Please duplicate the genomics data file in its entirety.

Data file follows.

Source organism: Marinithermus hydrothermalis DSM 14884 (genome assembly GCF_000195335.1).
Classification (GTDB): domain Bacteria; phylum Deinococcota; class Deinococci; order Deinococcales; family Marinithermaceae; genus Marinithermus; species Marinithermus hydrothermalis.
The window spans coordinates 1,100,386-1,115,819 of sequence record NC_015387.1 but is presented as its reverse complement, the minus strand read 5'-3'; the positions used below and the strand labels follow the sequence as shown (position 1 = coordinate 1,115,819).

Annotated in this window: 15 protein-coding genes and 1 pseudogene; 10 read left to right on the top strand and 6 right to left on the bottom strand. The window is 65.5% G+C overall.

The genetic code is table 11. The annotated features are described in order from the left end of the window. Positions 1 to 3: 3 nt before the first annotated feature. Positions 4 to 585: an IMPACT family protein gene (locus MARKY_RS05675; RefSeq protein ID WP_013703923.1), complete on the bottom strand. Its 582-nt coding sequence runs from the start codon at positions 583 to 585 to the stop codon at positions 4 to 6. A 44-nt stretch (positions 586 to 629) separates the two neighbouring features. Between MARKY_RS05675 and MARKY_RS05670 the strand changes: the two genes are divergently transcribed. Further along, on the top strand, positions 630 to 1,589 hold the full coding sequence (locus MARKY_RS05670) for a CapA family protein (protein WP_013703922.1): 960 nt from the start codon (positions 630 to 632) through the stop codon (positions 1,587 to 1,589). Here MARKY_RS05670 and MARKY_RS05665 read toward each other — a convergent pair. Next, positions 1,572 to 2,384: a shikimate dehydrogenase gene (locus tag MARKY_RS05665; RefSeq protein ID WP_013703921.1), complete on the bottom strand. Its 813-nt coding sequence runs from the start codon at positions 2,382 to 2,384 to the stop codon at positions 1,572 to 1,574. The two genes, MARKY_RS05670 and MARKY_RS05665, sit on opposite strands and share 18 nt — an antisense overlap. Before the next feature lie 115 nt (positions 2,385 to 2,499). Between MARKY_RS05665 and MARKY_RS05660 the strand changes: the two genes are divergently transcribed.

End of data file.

Source organism: Marinithermus hydrothermalis DSM 14884 (genome assembly GCF_000195335.1).
Classification (GTDB): domain Bacteria; phylum Deinococcota; class Deinococci; order Deinococcales; family Marinithermaceae; genus Marinithermus; species Marinithermus hydrothermalis.
The window spans coordinates 1,100,386-1,115,819 of sequence record NC_015387.1 but is presented as its reverse complement, the minus strand read 5'-3'; the positions used below and the strand labels follow the sequence as shown (position 1 = coordinate 1,115,819).

Annotated in this window: 15 protein-coding genes and 1 pseudogene; 10 read left to right on the top strand and 6 right to left on the bottom strand. The window is 65.5% G+C overall.

The genetic code is table 11. The annotated features are described in order from the left end of the window. Positions 1 to 3: 3 nt before the first annotated feature. Positions 4 to 585: an IMPACT family protein gene (locus MARKY_RS05675; RefSeq protein ID WP_013703923.1), complete on the bottom strand. Its 582-nt coding sequence runs from the start codon at positions 583 to 585 to the stop codon at positions 4 to 6. A 44-nt stretch (positions 586 to 629) separates the two neighbouring features. Between MARKY_RS05675 and MARKY_RS05670 the strand changes: the two genes are divergently transcribed. Further along, on the top strand, positions 630 to 1,589 hold the full coding sequence (locus MARKY_RS05670) for a CapA family protein (protein WP_013703922.1): 960 nt from the start codon (positions 630 to 632) through the stop codon (positions 1,587 to 1,589). Here MARKY_RS05670 and MARKY_RS05665 read toward each other — a convergent pair. Next, positions 1,572 to 2,384: a shikimate dehydrogenase gene (locus tag MARKY_RS05665; RefSeq protein ID WP_013703921.1), complete on the bottom strand. Its 813-nt coding sequence runs from the start codon at positions 2,382 to 2,384 to the stop codon at positions 1,572 to 1,574. The two genes, MARKY_RS05670 and MARKY_RS05665, sit on opposite strands and share 18 nt — an antisense overlap. Before the next feature lie 115 nt (positions 2,385 to 2,499). Between MARKY_RS05665 and MARKY_RS05660 the strand changes: the two genes are divergently transcribed.